Let’s examine the role of the government as the savior of the last resort. In the last few years, the government has progressively tried to shrink its role as the protector of the farming class. The implementation of the MSP has been lackluster, as governments find it hard to provide cash for large scale purchase of crops. Out of the 23 crops covered under MSP, only wheat and paddy are bought by the government, and that too at low quantities. With this option closed, farmers often resort to distress sale of their produce incurring heavy loss in the process. Thus, agriculture has become an unprofitable profession, year after year. For an agrarian economy, a negative perception like this plays havoc among those who toil in the fields to grow food. Continuing distress triggers migration of rural folks to urban centers, burdening their slender infrastructure.
The angry farmers who have laid siege to Delhi may be from Punjab, Haryana and UP, but it would be naïve to assume that farmers from other parts of the country are content enough to dissociate themselves from the protests.
The truth is almost every farmer in this country is angry, frustrated and hopeless. Being at the end of their tether, they have lost the will to make the arduous journey to Delhi to stand by their agitating friends. However, not too long ago, India saw mass farmer protests in different parts of the country. Tamil Nadu farmers camped in Delhi and resorted to many bizarre acts to draw the government’s attention to their plight. Maharashtra saw a long march of scores of tribals to Mumbai. The visuals of their trudge shook the country’s soul. The Mandasar firing in MP killed five farmers. Farmer suicides have become so commonplace that they hardly find any mention in the media.
The dejection and despair of the farmers can’t be missed by any conscientious citizen. The farmers have become so inured to generations of poverty that they have accepted it as their cursed fate. Only a small fraction of wealthy farmers in Punjab, Haryana and UP are prospering today because their land holdings are very large. The rest languish being pushed to the fringes of society. This situation needs to be redressed.
Ensuring a reform that guarantees ‘reasonable’ return to the farmers is the basic need. Swaminathan Committee gave very helpful guidelines to arrive at what can be called a ‘fair return’ on agriculture. But, our farmers are tiny units spread along the length and breadth of the country. Giving them access to a market where they can sell their produce at pre-determined guaranteed prices is a very formidable challenge. It needs humongous finance, logistical expertise, and mammoth political will.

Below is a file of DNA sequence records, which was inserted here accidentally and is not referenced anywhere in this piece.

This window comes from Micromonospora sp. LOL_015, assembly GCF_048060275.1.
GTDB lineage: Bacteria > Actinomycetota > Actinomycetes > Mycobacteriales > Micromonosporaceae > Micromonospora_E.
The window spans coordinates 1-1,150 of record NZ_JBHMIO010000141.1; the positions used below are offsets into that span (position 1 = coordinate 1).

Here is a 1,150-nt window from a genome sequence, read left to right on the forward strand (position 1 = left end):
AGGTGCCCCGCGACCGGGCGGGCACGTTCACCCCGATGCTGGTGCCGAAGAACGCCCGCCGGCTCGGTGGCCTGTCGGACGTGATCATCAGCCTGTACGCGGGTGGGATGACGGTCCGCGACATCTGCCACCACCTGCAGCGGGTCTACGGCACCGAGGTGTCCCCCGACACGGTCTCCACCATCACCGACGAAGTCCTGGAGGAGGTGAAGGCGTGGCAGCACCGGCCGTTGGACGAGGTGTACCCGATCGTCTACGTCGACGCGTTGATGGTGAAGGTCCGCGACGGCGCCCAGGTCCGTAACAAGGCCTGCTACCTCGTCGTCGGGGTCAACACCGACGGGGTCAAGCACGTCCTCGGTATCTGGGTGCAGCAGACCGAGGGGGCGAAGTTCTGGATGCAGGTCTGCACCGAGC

The government says that if all the 23 crops covered under MSP are procured by the government, it would need a whopping Rs.17 lakh crores. Most of these will be sold to consumrs soon enabling the government to recover almost Rs.15 lakh crores. The net outgo from the treasury will come down to Rs. 2 lakh crores annually. The government will not find it hard mobilize this amount to conduct this mass procurement programme. The benefits to the farmers will be enormous. Sadly, this is not happening.
Shying away from this task, or outsourcing it to a private capital driven market economy is a very fraught policy. With APMS mandis gradually leaving the stage, private players can, at will, manipulate the market and squeeze the farmers really hard. Such exploitation might ruin the farming community to the point of death. This fear haunts the agitating farmers relentlessly.
The task of ensuring a fair return to the farmers growing diverse crops in different geographies is, no doubt, a gigantic task. This is why, this task has to be shared by the States, and the Center can only be an enabler, not the driver. The three contentious bills being entirely conceived by the center with no State participation have this lacuna, and hence, the center draws so much flak, and the States rejoice at the Center’s discomfiture. .
Quite tragically, the ruling party at the center has sought to counter the rising anger of the agitating farmers through key-board warriors who, through their social media taunts, offend the farmers and make them more embittered. Even the public statements of cabinet ministers have become increasingly pugnacious in the last few days. The farmers need sympathy, not sneer as they help to put food on our table and make our country a food-surplus one. It is worth remembering that India was a food deficit country. The shortfall in production was 10 million tons annually. The farmers led by those from Punjab and Haryana have converted this 1o million ton deficit to 97 million ton surplus. The political leadership needs to keep it in mind.